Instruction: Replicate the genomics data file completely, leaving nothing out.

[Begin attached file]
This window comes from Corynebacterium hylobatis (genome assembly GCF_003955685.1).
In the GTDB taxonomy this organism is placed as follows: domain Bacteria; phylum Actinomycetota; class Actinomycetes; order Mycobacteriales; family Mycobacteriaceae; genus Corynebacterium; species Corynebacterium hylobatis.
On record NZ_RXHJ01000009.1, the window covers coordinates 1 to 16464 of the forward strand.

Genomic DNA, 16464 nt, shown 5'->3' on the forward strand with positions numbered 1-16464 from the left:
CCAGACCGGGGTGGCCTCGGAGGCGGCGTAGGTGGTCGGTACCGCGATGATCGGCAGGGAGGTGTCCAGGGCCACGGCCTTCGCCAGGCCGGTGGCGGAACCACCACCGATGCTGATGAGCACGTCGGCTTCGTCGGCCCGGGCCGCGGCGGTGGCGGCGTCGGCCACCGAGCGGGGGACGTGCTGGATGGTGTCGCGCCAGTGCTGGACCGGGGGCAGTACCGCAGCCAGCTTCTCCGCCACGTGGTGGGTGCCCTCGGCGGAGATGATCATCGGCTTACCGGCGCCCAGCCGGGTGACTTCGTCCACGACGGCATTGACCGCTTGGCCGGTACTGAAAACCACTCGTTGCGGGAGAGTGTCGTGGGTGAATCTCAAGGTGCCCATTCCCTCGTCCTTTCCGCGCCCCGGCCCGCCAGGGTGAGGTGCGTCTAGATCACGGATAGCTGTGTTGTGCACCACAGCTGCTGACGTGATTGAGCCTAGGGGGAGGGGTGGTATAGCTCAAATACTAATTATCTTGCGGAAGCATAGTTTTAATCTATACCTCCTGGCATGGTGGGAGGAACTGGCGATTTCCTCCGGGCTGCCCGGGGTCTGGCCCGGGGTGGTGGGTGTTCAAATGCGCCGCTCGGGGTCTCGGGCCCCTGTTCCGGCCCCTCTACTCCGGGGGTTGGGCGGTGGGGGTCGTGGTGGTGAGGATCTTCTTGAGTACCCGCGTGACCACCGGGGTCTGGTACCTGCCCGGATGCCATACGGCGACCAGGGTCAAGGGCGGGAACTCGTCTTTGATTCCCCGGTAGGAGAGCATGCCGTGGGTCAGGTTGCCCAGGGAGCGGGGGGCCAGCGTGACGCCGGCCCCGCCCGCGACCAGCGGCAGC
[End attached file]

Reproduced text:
This window comes from Corynebacterium hylobatis (genome assembly GCF_003955685.1).
In the GTDB taxonomy this organism is placed as follows: domain Bacteria; phylum Actinomycetota; class Actinomycetes; order Mycobacteriales; family Mycobacteriaceae; genus Corynebacterium; species Corynebacterium hylobatis.
On record NZ_RXHJ01000009.1, the window covers coordinates 1 to 16464 of the forward strand.

Genomic DNA, 16464 nt, shown 5'->3' on the forward strand with positions numbered 1-16464 from the left:
CCAGACCGGGGTGGCCTCGGAGGCGGCGTAGGTGGTCGGTACCGCGATGATCGGCAGGGAGGTGTCCAGGGCCACGGCCTTCGCCAGGCCGGTGGCGGAACCACCACCGATGCTGATGAGCACGTCGGCTTCGTCGGCCCGGGCCGCGGCGGTGGCGGCGTCGGCCACCGAGCGGGGGACGTGCTGGATGGTGTCGCGCCAGTGCTGGACCGGGGGCAGTACCGCAGCCAGCTTCTCCGCCACGTGGTGGGTGCCCTCGGCGGAGATGATCATCGGCTTACCGGCGCCCAGCCGGGTGACTTCGTCCACGACGGCATTGACCGCTTGGCCGGTACTGAAAACCACTCGTTGCGGGAGAGTGTCGTGGGTGAATCTCAAGGTGCCCATTCCCTCGTCCTTTCCGCGCCCCGGCCCGCCAGGGTGAGGTGCGTCTAGATCACGGATAGCTGTGTTGTGCACCACAGCTGCTGACGTGATTGAGCCTAGGGGGAGGGGTGGTATAGCTCAAATACTAATTATCTTGCGGAAGCATAGTTTTAATCTATACCTCCTGGCATGGTGGGAGGAACTGGCGATTTCCTCCGGGCTGCCCGGGGTCTGGCCCGGGGTGGTGGGTGTTCAAATGCGCCGCTCGGGGTCTCGGGCCCCTGTTCCGGCCCCTCTACTCCGGGGGTTGGGCGGTGGGGGTCGTGGTGGTGAGGATCTTCTTGAGTACCCGCGTGACCACCGGGGTCTGGTACCTGCCCGGATGCCATACGGCGACCAGGGTCAAGGGCGGGAACTCGTCTTTGATTCCCCGGTAGGAGAGCATGCCGTGGGTCAGGTTGCCCAGGGAGCGGGGGGCCAGCGTGACGCCGGCCCCGCCCGCGACCAGCGGCAGC